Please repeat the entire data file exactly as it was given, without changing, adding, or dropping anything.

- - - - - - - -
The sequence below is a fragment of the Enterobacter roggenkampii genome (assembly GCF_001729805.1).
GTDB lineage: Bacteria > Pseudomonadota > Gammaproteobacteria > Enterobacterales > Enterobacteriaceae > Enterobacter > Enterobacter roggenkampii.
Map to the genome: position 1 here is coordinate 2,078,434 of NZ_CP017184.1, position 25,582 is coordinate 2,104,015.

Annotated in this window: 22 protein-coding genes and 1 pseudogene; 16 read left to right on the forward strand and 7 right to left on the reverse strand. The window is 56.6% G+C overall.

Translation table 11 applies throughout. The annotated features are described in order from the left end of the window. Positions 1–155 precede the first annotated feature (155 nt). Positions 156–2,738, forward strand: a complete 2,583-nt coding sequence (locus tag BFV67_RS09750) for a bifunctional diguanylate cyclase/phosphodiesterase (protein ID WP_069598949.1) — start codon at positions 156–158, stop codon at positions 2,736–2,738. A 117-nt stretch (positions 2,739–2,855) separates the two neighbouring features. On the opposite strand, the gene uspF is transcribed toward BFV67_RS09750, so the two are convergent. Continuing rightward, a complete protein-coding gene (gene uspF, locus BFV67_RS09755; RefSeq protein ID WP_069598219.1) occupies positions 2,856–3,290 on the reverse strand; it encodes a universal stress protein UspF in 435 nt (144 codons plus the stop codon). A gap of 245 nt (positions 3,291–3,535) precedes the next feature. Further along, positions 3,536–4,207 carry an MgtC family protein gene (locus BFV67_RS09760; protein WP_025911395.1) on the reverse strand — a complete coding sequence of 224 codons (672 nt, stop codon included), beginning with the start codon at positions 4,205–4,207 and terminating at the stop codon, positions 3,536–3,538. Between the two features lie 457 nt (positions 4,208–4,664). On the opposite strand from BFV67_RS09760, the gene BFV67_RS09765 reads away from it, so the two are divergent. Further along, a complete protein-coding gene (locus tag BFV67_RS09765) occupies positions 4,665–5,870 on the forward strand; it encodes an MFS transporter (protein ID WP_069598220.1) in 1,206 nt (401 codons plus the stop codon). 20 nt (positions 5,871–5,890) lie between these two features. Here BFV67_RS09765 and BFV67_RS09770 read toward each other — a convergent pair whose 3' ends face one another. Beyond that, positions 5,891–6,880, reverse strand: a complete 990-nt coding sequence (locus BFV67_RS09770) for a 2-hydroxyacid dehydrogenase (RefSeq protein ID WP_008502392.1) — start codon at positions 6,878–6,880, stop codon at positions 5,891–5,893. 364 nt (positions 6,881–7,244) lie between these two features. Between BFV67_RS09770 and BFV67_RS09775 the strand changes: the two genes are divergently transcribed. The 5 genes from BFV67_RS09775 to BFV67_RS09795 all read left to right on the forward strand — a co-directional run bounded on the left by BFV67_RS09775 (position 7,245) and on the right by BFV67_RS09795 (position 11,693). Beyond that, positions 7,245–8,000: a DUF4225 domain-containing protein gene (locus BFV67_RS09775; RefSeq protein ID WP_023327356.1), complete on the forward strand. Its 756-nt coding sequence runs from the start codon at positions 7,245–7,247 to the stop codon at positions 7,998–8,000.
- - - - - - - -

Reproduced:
The sequence below is a fragment of the Enterobacter roggenkampii genome (assembly GCF_001729805.1).
GTDB lineage: Bacteria > Pseudomonadota > Gammaproteobacteria > Enterobacterales > Enterobacteriaceae > Enterobacter > Enterobacter roggenkampii.
Map to the genome: position 1 here is coordinate 2,078,434 of NZ_CP017184.1, position 25,582 is coordinate 2,104,015.

Annotated in this window: 22 protein-coding genes and 1 pseudogene; 16 read left to right on the forward strand and 7 right to left on the reverse strand. The window is 56.6% G+C overall.

Translation table 11 applies throughout. The annotated features are described in order from the left end of the window. Positions 1–155 precede the first annotated feature (155 nt). Positions 156–2,738, forward strand: a complete 2,583-nt coding sequence (locus tag BFV67_RS09750) for a bifunctional diguanylate cyclase/phosphodiesterase (protein ID WP_069598949.1) — start codon at positions 156–158, stop codon at positions 2,736–2,738. A 117-nt stretch (positions 2,739–2,855) separates the two neighbouring features. On the opposite strand, the gene uspF is transcribed toward BFV67_RS09750, so the two are convergent. Continuing rightward, a complete protein-coding gene (gene uspF, locus BFV67_RS09755; RefSeq protein ID WP_069598219.1) occupies positions 2,856–3,290 on the reverse strand; it encodes a universal stress protein UspF in 435 nt (144 codons plus the stop codon). A gap of 245 nt (positions 3,291–3,535) precedes the next feature. Further along, positions 3,536–4,207 carry an MgtC family protein gene (locus BFV67_RS09760; protein WP_025911395.1) on the reverse strand — a complete coding sequence of 224 codons (672 nt, stop codon included), beginning with the start codon at positions 4,205–4,207 and terminating at the stop codon, positions 3,536–3,538. Between the two features lie 457 nt (positions 4,208–4,664). On the opposite strand from BFV67_RS09760, the gene BFV67_RS09765 reads away from it, so the two are divergent. Further along, a complete protein-coding gene (locus tag BFV67_RS09765) occupies positions 4,665–5,870 on the forward strand; it encodes an MFS transporter (protein ID WP_069598220.1) in 1,206 nt (401 codons plus the stop codon). 20 nt (positions 5,871–5,890) lie between these two features. Here BFV67_RS09765 and BFV67_RS09770 read toward each other — a convergent pair whose 3' ends face one another. Beyond that, positions 5,891–6,880, reverse strand: a complete 990-nt coding sequence (locus BFV67_RS09770) for a 2-hydroxyacid dehydrogenase (RefSeq protein ID WP_008502392.1) — start codon at positions 6,878–6,880, stop codon at positions 5,891–5,893. 364 nt (positions 6,881–7,244) lie between these two features. Between BFV67_RS09770 and BFV67_RS09775 the strand changes: the two genes are divergently transcribed. The 5 genes from BFV67_RS09775 to BFV67_RS09795 all read left to right on the forward strand — a co-directional run bounded on the left by BFV67_RS09775 (position 7,245) and on the right by BFV67_RS09795 (position 11,693). Beyond that, positions 7,245–8,000: a DUF4225 domain-containing protein gene (locus BFV67_RS09775; RefSeq protein ID WP_023327356.1), complete on the forward strand. Its 756-nt coding sequence runs from the start codon at positions 7,245–7,247 to the stop codon at positions 7,998–8,000.